The inspiration came from my mother’s Christmas present of  The Four & Twenty Blackbirds Pie Book. This book had made it onto my Amazon wish list through lunch time reading of some top cookbooks of 2013 list.  At the start of 2014 I had made exactly zero pie crusts from scratch and the idea of trying intrigued me. Once I paged through the book I was hooked. Drawn in by the mouth watering photographs, I knew I had to figure out how to take on this task.The number 20 seemed like a great balance between sufficient practice and achievability.

Since I received the book in the mail about five weeks ago, I’ve made it through four pies: a butter milk chess pie, a pear anise pie, a juniper pear pie, and a lemon chess pie. My first attempt on the buttermilk chess succeed in having a fully formed crust and filling in the shape of a pie. My problem with the maiden voyage was various errors in rolling out the crust (many surrounding too little flour) cause me to over work the dough which resulted in a hard not flaky crust. But with each attempt I’ve learned more (e.g. let the dough rest in the fridge–cold dough is much easier to work) and gotten better results.

Juniper Pear Pie

As a cookbook, The Four & Twenty Blackbirds Pie Book is a decent stand alone starting source for a pie newbie with 20+ illustrated pages dedicated to technique. The book advises against machine working the ingredients. I was fine avoiding the cost of finally biting the bullet of buying a food processor. Rather, a small investment in a simple hand held pasty blender did just fine. Other than that, I found no other special tools necessary. Just some simple ingredients and I was off baking. [I’m still rolling around the best way to represent the actual pie recipes here.]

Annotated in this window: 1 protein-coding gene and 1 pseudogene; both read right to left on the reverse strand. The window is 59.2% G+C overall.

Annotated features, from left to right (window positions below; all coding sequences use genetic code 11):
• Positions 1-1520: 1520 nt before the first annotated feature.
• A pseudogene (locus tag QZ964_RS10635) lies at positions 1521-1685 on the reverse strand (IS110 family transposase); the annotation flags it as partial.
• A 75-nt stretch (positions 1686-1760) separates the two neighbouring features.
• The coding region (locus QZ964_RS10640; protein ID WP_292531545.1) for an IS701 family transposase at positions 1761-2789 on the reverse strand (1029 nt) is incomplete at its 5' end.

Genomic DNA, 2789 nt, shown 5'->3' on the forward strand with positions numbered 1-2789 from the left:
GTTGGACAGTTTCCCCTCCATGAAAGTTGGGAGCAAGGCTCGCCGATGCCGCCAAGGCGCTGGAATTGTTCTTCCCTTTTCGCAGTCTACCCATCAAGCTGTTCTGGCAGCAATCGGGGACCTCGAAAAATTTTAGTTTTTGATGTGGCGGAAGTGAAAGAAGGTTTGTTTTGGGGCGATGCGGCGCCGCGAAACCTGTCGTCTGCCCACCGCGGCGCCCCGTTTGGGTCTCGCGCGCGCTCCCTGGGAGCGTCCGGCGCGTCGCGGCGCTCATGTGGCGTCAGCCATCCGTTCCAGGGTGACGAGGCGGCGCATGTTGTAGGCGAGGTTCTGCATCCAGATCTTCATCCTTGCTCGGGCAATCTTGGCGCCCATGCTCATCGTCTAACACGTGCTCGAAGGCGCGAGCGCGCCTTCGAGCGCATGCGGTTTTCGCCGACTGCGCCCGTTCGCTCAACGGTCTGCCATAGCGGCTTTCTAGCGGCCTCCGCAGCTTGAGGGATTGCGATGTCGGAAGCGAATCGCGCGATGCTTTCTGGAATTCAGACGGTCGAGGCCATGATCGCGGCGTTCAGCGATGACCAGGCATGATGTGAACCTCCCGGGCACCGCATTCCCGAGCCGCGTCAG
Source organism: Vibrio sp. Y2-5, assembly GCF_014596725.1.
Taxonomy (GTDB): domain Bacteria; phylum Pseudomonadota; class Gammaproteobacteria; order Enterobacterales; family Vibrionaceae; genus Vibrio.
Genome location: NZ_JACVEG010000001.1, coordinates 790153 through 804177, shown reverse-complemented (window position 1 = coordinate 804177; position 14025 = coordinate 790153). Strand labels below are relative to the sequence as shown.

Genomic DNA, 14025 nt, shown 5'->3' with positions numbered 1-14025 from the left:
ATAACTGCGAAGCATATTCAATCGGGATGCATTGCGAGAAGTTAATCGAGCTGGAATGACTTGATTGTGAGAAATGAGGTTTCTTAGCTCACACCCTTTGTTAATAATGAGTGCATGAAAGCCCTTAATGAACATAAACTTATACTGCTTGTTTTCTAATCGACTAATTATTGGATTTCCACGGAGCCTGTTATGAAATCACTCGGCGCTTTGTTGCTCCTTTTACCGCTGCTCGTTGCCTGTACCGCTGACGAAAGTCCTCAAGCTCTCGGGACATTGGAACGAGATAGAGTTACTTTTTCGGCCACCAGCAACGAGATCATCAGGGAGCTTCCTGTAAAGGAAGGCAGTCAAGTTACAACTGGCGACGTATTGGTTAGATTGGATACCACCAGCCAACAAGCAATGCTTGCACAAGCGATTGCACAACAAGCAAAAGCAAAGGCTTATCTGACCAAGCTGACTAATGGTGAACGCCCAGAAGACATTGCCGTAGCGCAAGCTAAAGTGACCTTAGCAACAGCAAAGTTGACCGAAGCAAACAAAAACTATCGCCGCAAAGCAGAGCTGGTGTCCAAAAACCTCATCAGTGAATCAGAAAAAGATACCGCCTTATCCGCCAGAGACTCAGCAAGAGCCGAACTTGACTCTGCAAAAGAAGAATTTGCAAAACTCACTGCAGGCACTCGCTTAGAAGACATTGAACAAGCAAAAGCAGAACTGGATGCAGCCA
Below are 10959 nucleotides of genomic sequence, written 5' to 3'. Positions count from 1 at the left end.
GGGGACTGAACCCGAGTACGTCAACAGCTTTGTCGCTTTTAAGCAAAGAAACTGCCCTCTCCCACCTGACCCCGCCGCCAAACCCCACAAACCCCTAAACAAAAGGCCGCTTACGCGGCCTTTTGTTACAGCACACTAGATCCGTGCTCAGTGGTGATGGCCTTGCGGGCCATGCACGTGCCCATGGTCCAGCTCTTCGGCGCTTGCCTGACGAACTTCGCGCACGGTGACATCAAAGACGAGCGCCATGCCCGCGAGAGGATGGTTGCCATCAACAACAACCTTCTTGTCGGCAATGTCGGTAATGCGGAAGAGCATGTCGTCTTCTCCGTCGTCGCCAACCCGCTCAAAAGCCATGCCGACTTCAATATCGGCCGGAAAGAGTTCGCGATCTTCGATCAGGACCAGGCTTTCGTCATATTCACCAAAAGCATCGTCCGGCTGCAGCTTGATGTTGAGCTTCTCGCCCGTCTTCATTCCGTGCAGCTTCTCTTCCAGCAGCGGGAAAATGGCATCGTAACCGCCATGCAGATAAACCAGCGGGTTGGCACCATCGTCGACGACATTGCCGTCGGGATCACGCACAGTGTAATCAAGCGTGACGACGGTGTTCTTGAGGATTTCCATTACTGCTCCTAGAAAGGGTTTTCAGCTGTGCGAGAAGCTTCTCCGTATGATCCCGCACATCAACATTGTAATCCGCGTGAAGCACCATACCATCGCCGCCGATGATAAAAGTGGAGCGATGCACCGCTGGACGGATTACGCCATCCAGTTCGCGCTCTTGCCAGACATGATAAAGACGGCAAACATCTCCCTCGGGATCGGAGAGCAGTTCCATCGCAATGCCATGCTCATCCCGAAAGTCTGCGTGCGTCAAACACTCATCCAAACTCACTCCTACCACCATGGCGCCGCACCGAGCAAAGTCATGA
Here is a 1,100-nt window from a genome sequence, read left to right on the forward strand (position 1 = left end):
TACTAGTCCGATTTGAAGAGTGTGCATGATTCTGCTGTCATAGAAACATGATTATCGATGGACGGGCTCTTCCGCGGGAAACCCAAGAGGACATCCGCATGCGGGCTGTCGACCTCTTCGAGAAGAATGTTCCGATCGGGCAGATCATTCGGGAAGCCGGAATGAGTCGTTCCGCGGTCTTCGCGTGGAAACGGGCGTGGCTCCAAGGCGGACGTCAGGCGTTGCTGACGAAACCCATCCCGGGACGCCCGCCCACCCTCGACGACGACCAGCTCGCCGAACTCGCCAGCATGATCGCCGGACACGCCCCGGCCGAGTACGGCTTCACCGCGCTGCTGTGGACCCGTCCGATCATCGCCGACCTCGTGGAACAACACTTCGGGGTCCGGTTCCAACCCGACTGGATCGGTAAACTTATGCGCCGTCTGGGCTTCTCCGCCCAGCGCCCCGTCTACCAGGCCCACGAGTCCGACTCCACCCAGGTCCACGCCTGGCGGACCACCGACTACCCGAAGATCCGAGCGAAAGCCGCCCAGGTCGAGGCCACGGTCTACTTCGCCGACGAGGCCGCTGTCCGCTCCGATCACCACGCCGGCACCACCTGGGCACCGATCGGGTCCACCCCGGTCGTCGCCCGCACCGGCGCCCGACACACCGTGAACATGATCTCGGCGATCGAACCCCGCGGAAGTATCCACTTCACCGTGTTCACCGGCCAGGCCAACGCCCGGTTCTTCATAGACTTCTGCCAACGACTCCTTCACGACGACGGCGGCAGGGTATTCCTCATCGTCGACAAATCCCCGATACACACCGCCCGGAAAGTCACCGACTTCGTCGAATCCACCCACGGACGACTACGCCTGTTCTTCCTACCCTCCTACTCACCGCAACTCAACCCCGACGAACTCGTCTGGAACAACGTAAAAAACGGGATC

And I’m still hooked. I’m able to achieve tasty results (lets face it, even with a mediocre pie crust like my first, a pie is still a pie) but I see room from improvement on each baking (let’s make it look more like the picture, form a more prefect lattice, keep the edge of the crust from browning too much, etc.). And, still paging through the book, I’m dreaming of spring at the farmer’s market and new fresh ingredients.



Tags: , ,
29th January
written by Loren